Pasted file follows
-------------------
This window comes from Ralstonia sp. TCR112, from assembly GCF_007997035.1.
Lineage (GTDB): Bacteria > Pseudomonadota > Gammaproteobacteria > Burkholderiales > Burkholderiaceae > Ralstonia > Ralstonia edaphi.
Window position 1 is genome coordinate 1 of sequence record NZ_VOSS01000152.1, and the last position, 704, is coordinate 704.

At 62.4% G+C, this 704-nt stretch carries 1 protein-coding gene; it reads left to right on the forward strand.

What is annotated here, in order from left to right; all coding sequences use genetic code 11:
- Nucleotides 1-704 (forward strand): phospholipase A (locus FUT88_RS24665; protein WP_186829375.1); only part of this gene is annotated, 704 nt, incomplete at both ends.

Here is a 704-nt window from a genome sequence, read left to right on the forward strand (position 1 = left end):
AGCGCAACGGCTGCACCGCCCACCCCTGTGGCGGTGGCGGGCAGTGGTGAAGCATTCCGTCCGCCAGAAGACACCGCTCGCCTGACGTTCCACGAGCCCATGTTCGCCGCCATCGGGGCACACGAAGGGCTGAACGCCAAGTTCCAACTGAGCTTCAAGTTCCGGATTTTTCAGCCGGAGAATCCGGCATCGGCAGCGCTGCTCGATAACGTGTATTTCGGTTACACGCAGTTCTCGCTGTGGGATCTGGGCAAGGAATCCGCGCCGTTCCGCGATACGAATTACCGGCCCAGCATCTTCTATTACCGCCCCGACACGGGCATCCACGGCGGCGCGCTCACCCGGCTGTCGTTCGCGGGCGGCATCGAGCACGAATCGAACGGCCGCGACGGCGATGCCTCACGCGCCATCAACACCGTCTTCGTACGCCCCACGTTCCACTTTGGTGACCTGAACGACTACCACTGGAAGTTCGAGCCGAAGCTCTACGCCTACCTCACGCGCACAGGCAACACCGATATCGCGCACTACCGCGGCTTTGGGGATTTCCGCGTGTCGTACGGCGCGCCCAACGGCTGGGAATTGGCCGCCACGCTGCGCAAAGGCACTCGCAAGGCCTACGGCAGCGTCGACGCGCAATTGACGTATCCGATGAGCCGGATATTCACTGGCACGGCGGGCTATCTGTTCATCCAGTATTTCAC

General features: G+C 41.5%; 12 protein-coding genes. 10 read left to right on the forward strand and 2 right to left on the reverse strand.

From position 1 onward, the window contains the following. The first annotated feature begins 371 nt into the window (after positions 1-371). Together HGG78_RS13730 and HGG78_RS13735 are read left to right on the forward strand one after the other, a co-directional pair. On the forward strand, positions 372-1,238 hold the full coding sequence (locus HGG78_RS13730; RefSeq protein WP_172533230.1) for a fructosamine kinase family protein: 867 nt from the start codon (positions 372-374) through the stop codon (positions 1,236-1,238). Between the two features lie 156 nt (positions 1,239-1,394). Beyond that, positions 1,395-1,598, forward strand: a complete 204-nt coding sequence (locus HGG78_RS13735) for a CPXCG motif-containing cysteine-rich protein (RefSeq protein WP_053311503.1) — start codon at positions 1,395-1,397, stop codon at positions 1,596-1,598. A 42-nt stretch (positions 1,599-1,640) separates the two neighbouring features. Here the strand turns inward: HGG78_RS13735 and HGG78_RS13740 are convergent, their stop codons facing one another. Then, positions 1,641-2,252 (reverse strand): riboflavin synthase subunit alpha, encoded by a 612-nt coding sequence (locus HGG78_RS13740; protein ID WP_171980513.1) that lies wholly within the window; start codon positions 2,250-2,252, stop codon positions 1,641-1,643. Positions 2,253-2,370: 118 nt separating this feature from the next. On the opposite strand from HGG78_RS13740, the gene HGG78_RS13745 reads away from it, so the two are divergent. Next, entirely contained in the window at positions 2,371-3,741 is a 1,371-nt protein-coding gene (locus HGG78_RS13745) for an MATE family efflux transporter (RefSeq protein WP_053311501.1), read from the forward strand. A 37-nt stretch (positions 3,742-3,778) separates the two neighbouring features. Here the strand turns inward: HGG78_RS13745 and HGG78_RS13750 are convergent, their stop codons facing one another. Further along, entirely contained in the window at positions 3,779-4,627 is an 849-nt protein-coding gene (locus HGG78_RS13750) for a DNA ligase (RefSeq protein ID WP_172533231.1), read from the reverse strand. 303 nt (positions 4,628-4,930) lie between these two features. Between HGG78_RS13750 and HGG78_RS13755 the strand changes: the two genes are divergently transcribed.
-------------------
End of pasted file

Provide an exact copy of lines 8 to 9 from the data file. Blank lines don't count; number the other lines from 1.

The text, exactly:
AGCGCAACGGCTGCACCGCCCACCCCTGTGGCGGTGGCGGGCAGTGGTGAAGCATTCCGTCCGCCAGAAGACACCGCTCGCCTGACGTTCCACGAGCCCATGTTCGCCGCCATCGGGGCACACGAAGGGCTGAACGCCAAGTTCCAACTGAGCTTCAAGTTCCGGATTTTTCAGCCGGAGAATCCGGCATCGGCAGCGCTGCTCGATAACGTGTATTTCGGTTACACGCAGTTCTCGCTGTGGGATCTGGGCAAGGAATCCGCGCCGTTCCGCGATACGAATTACCGGCCCAGCATCTTCTATTACCGCCCCGACACGGGCATCCACGGCGGCGCGCTCACCCGGCTGTCGTTCGCGGGCGGCATCGAGCACGAATCGAACGGCCGCGACGGCGATGCCTCACGCGCCATCAACACCGTCTTCGTACGCCCCACGTTCCACTTTGGTGACCTGAACGACTACCACTGGAAGTTCGAGCCGAAGCTCTACGCCTACCTCACGCGCACAGGCAACACCGATATCGCGCACTACCGCGGCTTTGGGGATTTCCGCGTGTCGTACGGCGCGCCCAACGGCTGGGAATTGGCCGCCACGCTGCGCAAAGGCACTCGCAAGGCCTACGGCAGCGTCGACGCGCAATTGACGTATCCGATGAGCCGGATATTCACTGGCACGGCGGGCTATCTGTTCATCCAGTATTTCAC

General features: G+C 41.5%; 12 protein-coding genes. 10 read left to right on the forward strand and 2 right to left on the reverse strand.